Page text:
Asset Technically Abandoned Despite Not Being Listed on Schedule B

Posted by NCBRC - May 8, 2019

The chapter 7 debtor’s cause of action was technically abandoned even though he failed to list it on Schedule B, where the trustee knew of the asset and indicated his intention to abandon it though he never sought a court order to that effect, and the trustee also listed all unadministered assets “known and unknown” as abandoned in his final report. Nasseri v. Tadayon (In re Tadayon), No. 18-1119 (B.A.P. 9th Cir. April 29, 2019) (unpublished).

When the debtor, Afshin Tadayon, filed for chapter 7 bankruptcy, he had a state court cause of action pending against Dr. Amir Nasseri. He did not list the cause of action in his Schedule B, but he did include it in his Statement of Financial Affairs. The trustee questioned the debtor about the asset during the 341(a) meeting of creditors. The debtor obtained his discharge. Dr. Nasseri was not notified of the bankruptcy, nor was he served with the trustee’s notice of intent to abandon the asset.

After Dr. Nasseri learned of the bankruptcy, he and the debtor stipulated in state court that Dr. Nasseri’s cross-claims would not violate the discharge injunction and that any liability the debtor might be found to have on those claims would be excepted from discharge. The debtor won in state court, obtaining a judgment against Dr. Nasseri of almost $550,000. Five years after Dr. Nasseri lost in the state court, and after Mr. Tadayon had spent $50,000 trying to collect the judgment from him, Dr. Nasseri moved to reopen the debtor’s chapter 7 case and have the judgment administered by the trustee. The bankruptcy court found that the chapter 7 trustee had abandoned the asset. Upon reconsideration, the court specified that even if the asset was not effectively abandoned under section 554(a), it was technically abandoned under section 554(c), and it was barred by the doctrine of laches under the court’s authority under section 554(d).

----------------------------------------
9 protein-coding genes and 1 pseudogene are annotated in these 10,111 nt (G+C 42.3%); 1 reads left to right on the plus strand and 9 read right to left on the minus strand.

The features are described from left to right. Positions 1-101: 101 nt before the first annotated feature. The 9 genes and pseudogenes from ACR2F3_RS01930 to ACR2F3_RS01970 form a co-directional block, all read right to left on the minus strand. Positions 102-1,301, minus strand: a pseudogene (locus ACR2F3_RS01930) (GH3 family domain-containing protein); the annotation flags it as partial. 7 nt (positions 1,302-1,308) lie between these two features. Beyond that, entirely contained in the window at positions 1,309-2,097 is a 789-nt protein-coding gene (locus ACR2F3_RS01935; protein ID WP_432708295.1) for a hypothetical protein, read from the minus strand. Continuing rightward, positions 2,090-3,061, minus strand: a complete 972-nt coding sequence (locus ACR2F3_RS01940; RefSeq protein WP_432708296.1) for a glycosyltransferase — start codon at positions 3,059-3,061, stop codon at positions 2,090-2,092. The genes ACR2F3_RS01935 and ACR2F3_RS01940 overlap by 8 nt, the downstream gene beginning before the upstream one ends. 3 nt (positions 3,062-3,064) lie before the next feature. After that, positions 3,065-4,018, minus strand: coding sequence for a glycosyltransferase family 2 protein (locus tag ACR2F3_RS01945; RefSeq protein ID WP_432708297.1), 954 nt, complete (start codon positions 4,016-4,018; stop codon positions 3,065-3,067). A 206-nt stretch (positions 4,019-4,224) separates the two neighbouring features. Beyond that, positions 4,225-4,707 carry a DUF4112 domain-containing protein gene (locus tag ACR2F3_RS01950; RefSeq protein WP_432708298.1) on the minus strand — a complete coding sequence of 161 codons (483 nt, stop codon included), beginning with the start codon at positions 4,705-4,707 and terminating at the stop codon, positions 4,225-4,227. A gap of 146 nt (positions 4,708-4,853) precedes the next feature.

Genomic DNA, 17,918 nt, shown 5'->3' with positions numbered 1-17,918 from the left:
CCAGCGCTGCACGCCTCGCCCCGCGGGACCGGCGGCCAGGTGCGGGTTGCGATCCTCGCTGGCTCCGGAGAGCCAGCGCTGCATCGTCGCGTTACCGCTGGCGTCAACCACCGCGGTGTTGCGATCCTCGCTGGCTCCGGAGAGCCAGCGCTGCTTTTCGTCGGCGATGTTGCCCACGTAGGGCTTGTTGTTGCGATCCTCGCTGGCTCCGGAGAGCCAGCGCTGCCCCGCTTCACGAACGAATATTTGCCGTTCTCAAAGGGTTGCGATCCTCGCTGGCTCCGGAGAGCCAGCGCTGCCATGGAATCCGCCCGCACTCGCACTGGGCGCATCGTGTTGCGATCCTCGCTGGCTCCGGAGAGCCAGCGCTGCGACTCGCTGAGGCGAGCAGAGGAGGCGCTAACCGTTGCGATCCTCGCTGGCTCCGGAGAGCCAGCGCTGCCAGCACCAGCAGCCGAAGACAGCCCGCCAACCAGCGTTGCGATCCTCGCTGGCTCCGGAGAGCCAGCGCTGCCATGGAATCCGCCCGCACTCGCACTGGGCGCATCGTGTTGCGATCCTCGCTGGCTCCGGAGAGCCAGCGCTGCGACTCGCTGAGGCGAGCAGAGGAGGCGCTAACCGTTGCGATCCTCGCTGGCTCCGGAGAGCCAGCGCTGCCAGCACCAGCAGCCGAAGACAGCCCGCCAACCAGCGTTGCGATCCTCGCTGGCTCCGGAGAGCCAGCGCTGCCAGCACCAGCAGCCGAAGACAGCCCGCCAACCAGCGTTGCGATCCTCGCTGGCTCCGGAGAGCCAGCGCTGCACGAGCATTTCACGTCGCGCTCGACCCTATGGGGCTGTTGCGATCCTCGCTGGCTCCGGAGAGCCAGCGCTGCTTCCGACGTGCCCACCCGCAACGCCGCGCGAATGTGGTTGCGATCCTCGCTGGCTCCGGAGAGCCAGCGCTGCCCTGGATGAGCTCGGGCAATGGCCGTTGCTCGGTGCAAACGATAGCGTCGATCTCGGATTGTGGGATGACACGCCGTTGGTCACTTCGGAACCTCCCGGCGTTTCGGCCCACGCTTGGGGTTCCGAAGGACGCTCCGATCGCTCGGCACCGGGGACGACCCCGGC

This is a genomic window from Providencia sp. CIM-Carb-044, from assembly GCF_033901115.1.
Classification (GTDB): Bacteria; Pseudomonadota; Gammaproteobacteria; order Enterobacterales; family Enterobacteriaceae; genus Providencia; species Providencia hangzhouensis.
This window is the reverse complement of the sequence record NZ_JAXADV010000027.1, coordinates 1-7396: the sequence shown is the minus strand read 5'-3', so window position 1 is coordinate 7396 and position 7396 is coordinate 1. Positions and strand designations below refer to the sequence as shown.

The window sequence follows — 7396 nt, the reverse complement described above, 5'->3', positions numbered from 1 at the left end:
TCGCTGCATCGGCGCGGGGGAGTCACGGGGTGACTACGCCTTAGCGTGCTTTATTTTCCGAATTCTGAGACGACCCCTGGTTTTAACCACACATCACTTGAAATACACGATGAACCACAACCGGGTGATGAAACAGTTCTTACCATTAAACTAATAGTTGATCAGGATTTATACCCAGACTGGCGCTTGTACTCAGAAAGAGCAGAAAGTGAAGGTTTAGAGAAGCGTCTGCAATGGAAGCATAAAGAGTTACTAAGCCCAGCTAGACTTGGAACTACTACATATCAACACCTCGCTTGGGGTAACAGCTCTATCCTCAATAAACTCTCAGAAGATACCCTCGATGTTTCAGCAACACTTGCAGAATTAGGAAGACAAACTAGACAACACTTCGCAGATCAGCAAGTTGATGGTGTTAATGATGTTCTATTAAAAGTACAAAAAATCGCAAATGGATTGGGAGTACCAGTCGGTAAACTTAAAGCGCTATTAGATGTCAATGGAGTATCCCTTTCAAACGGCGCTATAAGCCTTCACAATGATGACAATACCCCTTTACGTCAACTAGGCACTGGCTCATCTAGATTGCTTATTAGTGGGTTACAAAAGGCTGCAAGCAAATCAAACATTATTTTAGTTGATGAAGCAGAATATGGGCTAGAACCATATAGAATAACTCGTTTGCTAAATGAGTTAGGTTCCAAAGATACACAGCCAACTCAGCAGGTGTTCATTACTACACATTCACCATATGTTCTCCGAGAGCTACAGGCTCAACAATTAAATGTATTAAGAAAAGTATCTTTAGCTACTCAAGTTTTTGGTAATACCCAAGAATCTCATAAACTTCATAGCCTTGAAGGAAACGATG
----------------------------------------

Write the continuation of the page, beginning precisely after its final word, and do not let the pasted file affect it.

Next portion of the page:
On appeal, the panel began with section 554(c) which provides that an asset is technically abandoned when: 1) it is properly scheduled, 2) not administered by the trustee, and 3) the case is closed. Dr. Nasseri argued that the asset was not properly scheduled. The panel reviewed several cases, including two from a Ninth Circuit Bankruptcy Appellate Panel, stating that, in order to be properly scheduled within the meaning of section 554(c), the asset must have been listed in Schedule B. The Tadayon panel found, however, that those cases typically involved misconduct or gamesmanship on the part of the debtor. There was no such gamesmanship in this case. In fact, the debtor discussed the cause of action with the trustee at the 341(a) meeting of creditors revealing both its potential value and the difficulties involved in collection. Furthermore, given the trustee’s clear intent to abandon the asset, as well as Dr. Nasseri’s actual knowledge that the debtor planned to pursue the state court action after closure of his bankruptcy case, the panel found the issue of including the asset on Schedule B “academic.” The panel concluded that under the facts of this case, the cause of action was technically abandoned by the chapter 7 trustee.

The panel went on to add that the bankruptcy court also had discretion under both sections 554(c) and (d) to rule the asset abandoned when the case was reopened. Though the bankruptcy court cited the doctrine of laches, the panel found that other equitable factors, including the trustee’s intent to abandon and Dr. Nasseri’s knowledge that the case against him would go forward post-discharge, supported the bankruptcy court’s decision. The panel rejected Dr. Nasseri’s argument that the bankruptcy court had to find the asset inconsequential or burdensome, finding that those requirements applied to the trustee under section 554(a), but there was no authority suggesting that the bankruptcy court was likewise constrained by those requirements in the exercise of its discretion under other paragraphs.

The panel affirmed.

Tadayon 9th BAP April 2019


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